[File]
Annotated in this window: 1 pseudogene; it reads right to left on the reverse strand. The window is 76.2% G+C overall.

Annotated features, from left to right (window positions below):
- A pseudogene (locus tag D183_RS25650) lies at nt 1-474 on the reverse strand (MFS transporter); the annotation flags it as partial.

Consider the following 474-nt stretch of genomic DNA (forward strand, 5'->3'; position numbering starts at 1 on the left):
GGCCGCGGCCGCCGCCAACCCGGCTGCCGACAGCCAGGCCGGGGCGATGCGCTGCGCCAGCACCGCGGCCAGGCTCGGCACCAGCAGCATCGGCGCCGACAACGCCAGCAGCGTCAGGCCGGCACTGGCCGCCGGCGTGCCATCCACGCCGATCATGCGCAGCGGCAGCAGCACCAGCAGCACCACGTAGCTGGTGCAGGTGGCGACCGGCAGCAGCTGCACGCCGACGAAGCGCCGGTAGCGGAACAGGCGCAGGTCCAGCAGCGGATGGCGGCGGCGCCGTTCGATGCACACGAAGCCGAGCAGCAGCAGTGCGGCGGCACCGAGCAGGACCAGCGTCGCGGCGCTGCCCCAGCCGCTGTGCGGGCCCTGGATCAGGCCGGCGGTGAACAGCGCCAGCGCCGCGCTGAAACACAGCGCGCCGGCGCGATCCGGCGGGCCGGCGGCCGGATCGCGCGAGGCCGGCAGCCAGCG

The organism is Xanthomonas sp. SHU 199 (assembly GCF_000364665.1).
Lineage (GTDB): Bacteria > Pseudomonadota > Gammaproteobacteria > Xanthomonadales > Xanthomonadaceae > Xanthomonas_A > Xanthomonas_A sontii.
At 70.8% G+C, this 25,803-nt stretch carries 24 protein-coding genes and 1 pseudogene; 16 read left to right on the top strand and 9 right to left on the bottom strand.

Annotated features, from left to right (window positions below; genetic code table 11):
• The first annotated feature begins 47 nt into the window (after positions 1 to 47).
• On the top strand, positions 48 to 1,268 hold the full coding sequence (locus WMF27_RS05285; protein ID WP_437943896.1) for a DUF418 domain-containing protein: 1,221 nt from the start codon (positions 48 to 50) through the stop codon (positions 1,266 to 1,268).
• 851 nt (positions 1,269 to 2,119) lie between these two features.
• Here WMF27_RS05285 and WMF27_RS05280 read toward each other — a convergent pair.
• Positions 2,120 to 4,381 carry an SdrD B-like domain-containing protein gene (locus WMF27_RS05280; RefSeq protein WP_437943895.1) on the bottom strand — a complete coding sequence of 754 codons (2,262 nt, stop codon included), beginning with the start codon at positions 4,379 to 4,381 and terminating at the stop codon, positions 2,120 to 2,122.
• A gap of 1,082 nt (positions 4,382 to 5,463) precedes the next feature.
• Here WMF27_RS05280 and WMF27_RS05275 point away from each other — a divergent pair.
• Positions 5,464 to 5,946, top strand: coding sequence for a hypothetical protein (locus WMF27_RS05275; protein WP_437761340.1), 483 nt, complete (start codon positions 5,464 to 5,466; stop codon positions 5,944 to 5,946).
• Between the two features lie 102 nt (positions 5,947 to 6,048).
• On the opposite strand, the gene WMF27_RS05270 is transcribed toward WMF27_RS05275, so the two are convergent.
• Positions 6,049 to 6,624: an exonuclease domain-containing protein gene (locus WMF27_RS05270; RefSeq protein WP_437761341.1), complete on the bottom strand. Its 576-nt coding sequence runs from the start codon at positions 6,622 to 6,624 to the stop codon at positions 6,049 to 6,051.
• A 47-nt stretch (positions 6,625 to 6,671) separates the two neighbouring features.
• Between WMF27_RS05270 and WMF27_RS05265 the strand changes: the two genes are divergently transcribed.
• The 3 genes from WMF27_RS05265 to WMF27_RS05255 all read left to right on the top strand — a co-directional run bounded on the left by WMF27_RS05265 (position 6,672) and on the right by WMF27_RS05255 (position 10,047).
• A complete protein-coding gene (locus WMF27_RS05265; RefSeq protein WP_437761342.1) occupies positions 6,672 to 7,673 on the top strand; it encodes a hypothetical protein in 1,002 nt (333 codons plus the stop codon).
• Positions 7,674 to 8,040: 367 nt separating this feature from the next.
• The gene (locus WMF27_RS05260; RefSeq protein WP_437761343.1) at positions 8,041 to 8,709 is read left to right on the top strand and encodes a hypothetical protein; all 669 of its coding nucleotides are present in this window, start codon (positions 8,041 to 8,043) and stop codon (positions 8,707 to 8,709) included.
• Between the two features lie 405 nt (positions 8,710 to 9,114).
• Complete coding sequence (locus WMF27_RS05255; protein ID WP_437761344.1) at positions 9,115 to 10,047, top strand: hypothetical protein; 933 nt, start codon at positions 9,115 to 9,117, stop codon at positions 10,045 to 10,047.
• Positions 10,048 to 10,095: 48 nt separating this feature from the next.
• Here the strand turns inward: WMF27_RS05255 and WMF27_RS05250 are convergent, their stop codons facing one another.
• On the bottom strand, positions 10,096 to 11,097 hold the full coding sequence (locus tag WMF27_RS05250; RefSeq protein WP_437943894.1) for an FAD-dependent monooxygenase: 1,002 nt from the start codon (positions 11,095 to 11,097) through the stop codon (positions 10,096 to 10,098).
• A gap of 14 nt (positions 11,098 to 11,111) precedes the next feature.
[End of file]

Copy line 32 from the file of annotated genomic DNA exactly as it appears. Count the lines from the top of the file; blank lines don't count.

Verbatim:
• A gap of 14 nt (positions 11,098 to 11,111) precedes the next feature.